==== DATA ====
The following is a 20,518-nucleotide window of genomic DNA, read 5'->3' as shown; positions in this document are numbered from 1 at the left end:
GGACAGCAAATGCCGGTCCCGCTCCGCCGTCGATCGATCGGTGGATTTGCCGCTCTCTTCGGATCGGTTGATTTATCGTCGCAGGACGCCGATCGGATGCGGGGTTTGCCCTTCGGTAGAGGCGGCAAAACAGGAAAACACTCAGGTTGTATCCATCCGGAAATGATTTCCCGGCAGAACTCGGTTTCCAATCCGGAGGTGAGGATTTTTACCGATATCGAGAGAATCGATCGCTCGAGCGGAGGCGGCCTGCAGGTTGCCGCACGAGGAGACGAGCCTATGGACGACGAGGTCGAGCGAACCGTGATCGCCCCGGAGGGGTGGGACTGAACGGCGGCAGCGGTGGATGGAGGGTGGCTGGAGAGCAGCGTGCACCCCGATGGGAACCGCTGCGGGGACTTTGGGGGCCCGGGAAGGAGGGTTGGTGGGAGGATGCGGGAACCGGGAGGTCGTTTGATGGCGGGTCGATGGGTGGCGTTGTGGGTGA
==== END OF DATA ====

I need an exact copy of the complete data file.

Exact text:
The following is a 20,518-nucleotide window of genomic DNA, read 5'->3' as shown; positions in this document are numbered from 1 at the left end:
GGACAGCAAATGCCGGTCCCGCTCCGCCGTCGATCGATCGGTGGATTTGCCGCTCTCTTCGGATCGGTTGATTTATCGTCGCAGGACGCCGATCGGATGCGGGGTTTGCCCTTCGGTAGAGGCGGCAAAACAGGAAAACACTCAGGTTGTATCCATCCGGAAATGATTTCCCGGCAGAACTCGGTTTCCAATCCGGAGGTGAGGATTTTTACCGATATCGAGAGAATCGATCGCTCGAGCGGAGGCGGCCTGCAGGTTGCCGCACGAGGAGACGAGCCTATGGACGACGAGGTCGAGCGAACCGTGATCGCCCCGGAGGGGTGGGACTGAACGGCGGCAGCGGTGGATGGAGGGTGGCTGGAGAGCAGCGTGCACCCCGATGGGAACCGCTGCGGGGACTTTGGGGGCCCGGGAAGGAGGGTTGGTGGGAGGATGCGGGAACCGGGAGGTCGTTTGATGGCGGGTCGATGGGTGGCGTTGTGGGTGA